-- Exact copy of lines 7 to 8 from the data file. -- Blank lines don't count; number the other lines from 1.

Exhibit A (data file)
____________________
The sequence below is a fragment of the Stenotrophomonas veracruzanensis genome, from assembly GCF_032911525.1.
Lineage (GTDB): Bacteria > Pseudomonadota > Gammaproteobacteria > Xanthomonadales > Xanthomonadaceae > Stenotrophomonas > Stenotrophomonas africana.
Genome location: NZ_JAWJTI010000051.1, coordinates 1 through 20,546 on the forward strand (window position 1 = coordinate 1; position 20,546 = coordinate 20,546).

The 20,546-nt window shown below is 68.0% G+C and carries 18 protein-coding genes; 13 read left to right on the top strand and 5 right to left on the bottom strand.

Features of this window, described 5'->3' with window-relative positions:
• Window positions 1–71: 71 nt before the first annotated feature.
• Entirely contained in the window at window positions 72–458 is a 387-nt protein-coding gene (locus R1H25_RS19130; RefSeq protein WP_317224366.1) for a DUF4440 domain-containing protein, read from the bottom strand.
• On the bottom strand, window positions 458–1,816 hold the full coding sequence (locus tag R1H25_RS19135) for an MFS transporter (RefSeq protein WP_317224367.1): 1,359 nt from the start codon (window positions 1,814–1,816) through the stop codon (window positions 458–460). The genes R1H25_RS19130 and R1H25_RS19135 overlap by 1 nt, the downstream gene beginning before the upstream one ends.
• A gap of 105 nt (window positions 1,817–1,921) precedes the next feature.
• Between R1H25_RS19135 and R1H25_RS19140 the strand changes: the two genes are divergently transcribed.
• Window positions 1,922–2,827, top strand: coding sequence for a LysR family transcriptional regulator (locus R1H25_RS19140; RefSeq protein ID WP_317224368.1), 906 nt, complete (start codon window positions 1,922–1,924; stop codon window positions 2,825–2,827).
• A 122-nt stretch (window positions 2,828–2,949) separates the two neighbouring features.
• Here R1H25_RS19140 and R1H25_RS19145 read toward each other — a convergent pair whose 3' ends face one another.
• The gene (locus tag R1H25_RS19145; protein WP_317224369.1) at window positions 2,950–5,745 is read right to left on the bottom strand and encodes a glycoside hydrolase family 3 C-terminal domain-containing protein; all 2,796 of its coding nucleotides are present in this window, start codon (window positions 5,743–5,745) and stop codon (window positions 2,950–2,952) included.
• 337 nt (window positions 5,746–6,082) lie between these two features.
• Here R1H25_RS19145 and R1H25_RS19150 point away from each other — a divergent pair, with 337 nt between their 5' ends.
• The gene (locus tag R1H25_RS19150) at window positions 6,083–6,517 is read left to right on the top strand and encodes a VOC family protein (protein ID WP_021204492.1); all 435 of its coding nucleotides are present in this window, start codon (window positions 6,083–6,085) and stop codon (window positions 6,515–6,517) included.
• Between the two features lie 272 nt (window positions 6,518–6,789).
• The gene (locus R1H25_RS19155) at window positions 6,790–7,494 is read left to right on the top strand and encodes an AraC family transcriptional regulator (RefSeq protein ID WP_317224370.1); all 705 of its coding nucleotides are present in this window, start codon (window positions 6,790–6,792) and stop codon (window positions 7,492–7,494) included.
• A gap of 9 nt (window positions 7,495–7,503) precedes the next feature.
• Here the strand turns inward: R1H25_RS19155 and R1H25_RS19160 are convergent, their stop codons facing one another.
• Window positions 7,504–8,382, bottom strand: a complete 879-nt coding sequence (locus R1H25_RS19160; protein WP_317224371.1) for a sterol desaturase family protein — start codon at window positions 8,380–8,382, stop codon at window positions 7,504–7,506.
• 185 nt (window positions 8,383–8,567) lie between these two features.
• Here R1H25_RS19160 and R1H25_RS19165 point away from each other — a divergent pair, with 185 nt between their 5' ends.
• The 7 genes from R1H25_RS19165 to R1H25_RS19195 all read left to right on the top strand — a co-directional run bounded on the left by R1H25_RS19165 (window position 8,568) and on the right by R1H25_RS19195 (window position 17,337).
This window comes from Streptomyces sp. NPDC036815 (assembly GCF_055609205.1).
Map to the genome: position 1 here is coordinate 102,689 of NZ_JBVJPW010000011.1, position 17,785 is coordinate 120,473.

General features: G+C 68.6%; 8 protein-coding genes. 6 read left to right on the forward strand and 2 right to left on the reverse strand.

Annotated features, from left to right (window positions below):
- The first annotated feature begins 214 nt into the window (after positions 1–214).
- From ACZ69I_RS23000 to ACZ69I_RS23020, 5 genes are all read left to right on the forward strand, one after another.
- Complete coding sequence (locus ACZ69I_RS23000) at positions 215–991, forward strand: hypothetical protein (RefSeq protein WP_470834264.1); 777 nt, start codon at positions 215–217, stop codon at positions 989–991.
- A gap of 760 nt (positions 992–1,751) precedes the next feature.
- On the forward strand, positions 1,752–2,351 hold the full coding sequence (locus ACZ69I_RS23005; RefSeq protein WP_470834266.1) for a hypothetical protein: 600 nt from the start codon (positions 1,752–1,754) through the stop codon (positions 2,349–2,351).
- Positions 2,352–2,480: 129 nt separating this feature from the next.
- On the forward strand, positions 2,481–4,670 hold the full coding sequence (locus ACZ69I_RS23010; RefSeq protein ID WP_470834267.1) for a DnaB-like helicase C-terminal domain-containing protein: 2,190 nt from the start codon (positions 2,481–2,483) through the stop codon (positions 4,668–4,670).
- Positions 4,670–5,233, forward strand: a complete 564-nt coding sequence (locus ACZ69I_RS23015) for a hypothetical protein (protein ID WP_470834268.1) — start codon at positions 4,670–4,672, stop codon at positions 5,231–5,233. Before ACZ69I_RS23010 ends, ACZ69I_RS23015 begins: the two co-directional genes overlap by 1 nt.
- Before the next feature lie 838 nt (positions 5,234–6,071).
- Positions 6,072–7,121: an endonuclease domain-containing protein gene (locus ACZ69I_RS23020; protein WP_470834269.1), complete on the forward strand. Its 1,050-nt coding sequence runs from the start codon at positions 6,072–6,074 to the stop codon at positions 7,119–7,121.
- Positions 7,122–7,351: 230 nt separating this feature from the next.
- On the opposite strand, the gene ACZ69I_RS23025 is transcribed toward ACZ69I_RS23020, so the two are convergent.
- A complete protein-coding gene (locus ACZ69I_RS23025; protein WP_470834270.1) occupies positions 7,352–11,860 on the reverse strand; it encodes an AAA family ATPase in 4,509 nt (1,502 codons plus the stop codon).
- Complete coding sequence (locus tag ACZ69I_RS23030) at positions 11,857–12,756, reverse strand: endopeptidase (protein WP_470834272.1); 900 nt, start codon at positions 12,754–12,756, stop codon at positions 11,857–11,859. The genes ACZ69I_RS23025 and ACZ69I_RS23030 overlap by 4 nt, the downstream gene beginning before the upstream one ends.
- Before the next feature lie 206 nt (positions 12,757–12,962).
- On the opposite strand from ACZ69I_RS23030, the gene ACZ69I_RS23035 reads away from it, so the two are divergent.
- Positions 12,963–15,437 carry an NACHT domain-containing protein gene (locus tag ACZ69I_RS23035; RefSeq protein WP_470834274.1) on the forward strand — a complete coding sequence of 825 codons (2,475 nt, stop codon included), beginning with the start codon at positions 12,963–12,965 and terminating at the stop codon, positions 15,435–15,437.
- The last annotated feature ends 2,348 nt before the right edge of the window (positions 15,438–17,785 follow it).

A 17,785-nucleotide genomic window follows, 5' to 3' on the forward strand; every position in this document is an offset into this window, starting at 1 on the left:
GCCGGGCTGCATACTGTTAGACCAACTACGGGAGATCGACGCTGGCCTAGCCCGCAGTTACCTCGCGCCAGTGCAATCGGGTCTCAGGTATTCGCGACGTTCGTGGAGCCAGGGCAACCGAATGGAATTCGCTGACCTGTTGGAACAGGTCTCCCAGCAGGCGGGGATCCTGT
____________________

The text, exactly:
• Entirely contained in the window at window positions 72–458 is a 387-nt protein-coding gene (locus R1H25_RS19130; RefSeq protein WP_317224366.1) for a DUF4440 domain-containing protein, read from the bottom strand.
• On the bottom strand, window positions 458–1,816 hold the full coding sequence (locus tag R1H25_RS19135) for an MFS transporter (RefSeq protein WP_317224367.1): 1,359 nt from the start codon (window positions 1,814–1,816) through the stop codon (window positions 458–460). The genes R1H25_RS19130 and R1H25_RS19135 overlap by 1 nt, the downstream gene beginning before the upstream one ends.